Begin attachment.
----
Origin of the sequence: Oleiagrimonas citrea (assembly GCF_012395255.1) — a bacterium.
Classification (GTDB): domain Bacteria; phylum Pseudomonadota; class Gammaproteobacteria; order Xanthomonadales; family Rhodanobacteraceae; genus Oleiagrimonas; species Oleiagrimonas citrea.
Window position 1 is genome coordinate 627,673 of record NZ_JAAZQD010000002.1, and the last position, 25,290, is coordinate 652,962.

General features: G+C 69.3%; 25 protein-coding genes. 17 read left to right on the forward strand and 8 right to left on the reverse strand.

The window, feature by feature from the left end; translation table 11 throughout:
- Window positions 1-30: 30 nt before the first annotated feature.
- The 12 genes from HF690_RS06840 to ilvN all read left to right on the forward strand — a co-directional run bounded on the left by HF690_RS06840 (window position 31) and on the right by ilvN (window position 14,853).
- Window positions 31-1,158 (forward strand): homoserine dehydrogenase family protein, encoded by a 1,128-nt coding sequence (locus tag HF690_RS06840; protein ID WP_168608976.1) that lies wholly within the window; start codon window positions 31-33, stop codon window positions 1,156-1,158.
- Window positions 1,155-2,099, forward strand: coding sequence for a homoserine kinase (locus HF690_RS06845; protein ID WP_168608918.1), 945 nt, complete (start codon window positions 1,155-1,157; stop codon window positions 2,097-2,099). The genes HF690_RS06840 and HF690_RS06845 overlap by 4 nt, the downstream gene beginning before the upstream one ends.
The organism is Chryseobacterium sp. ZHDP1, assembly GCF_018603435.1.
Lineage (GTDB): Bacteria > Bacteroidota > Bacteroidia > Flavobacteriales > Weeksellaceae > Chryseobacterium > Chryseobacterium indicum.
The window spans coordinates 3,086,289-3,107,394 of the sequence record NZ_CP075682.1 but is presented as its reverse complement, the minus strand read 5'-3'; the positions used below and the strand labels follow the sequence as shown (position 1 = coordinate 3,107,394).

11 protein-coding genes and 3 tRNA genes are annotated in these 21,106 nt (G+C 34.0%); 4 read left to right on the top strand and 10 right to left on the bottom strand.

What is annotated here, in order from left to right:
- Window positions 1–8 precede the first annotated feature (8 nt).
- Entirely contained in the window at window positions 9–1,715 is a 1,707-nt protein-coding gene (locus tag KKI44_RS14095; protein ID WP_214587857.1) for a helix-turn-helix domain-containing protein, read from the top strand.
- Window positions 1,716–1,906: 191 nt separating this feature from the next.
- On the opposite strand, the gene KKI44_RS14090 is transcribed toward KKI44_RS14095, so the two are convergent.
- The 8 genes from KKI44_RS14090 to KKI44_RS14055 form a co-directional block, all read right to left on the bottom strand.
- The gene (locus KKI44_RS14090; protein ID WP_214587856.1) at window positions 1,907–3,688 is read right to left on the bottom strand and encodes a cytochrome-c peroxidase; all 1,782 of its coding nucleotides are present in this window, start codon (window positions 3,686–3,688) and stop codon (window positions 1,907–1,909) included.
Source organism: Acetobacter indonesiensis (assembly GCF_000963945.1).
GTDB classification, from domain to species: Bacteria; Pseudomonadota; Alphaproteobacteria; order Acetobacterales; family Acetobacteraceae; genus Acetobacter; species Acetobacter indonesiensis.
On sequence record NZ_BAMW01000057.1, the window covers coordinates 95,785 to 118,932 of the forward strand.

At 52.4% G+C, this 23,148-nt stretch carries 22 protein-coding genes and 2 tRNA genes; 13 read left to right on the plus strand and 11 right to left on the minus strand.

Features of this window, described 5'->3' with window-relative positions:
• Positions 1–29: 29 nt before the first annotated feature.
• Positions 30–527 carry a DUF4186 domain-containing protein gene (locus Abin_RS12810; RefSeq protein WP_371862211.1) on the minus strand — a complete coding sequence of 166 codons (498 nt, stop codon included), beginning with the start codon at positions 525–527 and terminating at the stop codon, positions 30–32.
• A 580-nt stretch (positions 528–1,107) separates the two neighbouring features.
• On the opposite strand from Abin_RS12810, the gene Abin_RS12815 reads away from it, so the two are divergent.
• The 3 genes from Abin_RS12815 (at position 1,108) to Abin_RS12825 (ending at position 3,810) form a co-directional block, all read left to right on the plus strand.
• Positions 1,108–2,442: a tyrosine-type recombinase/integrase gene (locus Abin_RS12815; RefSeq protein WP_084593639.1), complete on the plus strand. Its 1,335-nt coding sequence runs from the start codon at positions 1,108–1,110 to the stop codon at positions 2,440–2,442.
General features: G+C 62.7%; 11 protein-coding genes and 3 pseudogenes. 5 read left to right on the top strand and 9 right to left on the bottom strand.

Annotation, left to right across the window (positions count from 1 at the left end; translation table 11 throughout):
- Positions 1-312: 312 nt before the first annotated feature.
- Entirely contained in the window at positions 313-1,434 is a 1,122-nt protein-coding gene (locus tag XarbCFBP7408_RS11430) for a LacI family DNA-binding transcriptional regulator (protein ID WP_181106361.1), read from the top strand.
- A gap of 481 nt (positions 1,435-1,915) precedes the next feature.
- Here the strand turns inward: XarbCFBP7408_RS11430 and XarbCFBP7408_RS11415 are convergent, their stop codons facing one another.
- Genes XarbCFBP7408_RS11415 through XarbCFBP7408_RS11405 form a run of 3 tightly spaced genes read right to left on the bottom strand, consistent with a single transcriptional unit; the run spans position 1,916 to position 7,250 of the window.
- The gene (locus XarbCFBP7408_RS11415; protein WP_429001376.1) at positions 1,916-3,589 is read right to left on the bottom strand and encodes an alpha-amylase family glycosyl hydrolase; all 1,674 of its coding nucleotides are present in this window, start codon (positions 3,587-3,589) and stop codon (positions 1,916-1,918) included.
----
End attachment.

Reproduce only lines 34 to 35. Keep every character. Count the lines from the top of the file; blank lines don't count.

- Positions 1-312: 312 nt before the first annotated feature.
- Entirely contained in the window at positions 313-1,434 is a 1,122-nt protein-coding gene (locus tag XarbCFBP7408_RS11430) for a LacI family DNA-binding transcriptional regulator (protein ID WP_181106361.1), read from the top strand.